FM Issue: Getting A Handle On Energy Costs

What can facility managers do about rising prices? One solution is to purchase their energy with the most cost effective strategy available.
What can facility managers do about rising prices? One solution is to purchase their energy with the most cost effective strategy available.

FM Issue: Getting A Handle On Energy Costs

FM Issue: Getting A Handle On Energy Costs

By John M. Studebaker, Ph.D.

Published in the November 2005 issue of Today’s Facility Manager

If facility professionals are not taking an active role in managing energy costs, they may be overpaying for them. And at a time when these costs are soaring, this could be a very expensive mistake.

Typically, most people think of energy conservation when efforts to reduce energy outlays are considered. While lowering energy consumption is an important part of any program aimed at reducing utility costs, many overlook opportunities to reduce the amount they pay per unit of energy.

Energy costs and their impact on the bottom line depend almost entirely upon the actions taken by facility managers. Yet, many do not take advantage of energy savings opportunities that might be available to them, because they are unaware of what can be accomplished.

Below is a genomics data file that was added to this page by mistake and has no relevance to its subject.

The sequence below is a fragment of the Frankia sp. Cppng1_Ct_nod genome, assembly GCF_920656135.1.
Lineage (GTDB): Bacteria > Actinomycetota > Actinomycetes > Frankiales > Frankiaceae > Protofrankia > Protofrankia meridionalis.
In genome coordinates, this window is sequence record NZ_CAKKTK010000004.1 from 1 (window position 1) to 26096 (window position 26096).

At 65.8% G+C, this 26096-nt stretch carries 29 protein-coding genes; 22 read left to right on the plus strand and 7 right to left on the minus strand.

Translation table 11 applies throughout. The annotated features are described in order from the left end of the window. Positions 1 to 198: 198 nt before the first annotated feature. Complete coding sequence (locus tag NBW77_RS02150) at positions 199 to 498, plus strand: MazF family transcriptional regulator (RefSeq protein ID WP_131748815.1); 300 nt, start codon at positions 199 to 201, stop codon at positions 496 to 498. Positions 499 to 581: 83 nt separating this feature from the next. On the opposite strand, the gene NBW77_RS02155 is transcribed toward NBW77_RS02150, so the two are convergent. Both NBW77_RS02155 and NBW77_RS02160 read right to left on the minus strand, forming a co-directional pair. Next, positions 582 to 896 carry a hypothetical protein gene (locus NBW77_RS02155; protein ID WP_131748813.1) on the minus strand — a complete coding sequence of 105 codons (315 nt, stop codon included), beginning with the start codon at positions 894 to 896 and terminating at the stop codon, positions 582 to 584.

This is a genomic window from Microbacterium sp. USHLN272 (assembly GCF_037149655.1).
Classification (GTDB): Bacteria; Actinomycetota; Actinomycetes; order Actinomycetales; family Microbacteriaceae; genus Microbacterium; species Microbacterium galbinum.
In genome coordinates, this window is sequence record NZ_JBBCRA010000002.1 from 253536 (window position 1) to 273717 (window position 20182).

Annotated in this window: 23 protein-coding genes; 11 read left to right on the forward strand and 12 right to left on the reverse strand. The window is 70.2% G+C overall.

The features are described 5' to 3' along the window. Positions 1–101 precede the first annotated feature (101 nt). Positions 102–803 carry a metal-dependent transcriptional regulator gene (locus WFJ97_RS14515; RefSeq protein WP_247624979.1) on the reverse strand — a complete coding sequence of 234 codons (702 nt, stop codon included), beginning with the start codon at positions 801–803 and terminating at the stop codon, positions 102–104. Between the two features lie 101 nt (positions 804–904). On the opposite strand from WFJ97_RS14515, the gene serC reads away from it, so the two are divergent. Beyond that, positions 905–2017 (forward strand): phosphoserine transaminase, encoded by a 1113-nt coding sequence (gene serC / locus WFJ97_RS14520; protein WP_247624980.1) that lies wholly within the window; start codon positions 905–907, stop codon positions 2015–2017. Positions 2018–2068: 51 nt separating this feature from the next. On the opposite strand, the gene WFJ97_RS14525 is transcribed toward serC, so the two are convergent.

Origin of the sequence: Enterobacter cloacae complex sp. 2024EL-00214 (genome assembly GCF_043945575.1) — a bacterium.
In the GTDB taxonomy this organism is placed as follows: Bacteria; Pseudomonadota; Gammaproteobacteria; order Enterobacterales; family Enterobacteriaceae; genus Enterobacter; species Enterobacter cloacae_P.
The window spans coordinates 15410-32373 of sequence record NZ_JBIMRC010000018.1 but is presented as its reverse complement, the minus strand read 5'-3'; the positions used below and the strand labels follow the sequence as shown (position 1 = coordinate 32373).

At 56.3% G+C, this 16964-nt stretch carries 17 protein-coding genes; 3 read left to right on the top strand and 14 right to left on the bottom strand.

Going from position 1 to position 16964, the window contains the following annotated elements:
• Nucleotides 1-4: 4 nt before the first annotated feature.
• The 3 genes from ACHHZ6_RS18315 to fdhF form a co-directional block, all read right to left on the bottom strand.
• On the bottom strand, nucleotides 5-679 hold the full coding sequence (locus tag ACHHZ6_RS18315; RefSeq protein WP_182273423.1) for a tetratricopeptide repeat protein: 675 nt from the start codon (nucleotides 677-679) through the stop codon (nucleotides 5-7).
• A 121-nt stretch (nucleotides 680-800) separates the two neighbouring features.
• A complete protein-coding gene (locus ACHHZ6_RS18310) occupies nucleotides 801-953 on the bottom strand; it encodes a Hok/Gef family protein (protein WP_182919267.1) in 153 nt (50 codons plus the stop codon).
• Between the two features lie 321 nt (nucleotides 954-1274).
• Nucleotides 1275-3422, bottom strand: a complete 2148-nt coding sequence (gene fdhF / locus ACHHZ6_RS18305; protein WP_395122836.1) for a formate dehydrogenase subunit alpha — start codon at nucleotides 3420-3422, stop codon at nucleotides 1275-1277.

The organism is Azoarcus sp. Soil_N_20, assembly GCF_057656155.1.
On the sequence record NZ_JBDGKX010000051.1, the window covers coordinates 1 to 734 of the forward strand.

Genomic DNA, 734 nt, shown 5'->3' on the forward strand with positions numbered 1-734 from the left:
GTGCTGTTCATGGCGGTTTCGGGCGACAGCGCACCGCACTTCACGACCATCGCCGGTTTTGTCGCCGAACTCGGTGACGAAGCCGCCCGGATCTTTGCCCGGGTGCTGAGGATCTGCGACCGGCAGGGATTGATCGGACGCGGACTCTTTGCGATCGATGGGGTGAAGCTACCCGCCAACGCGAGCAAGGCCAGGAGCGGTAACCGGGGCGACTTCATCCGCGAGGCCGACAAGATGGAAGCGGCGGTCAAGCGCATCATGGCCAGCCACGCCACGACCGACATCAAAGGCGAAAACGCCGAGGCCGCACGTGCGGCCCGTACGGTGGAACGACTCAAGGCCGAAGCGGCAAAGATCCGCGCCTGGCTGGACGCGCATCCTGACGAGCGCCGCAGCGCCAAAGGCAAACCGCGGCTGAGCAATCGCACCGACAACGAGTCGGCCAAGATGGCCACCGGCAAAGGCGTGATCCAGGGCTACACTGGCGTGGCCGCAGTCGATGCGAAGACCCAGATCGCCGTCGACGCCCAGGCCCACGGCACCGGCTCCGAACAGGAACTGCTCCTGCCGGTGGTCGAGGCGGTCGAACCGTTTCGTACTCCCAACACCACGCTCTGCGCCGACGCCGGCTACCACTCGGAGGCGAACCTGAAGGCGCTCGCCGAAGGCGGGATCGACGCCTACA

Once the concepts involved are understood and applied correctly, both facility operational cost savings and financial risk reductions result.

Analyzing Energy Costs

Before energy costs can be analyzed, certain base cost data must be available. Energy base or incremental cost data is developed from a document called a tariff schedule. The tariff schedule describes all of the costs and conditions data as they apply to a specific energy usage characteristic. 

Such usage characteristics for electricity include: hours per day, days per week, and periods of high/low usage. Natural gas usage characteristics include periods of high/low usage and whether service is firm or interruptible.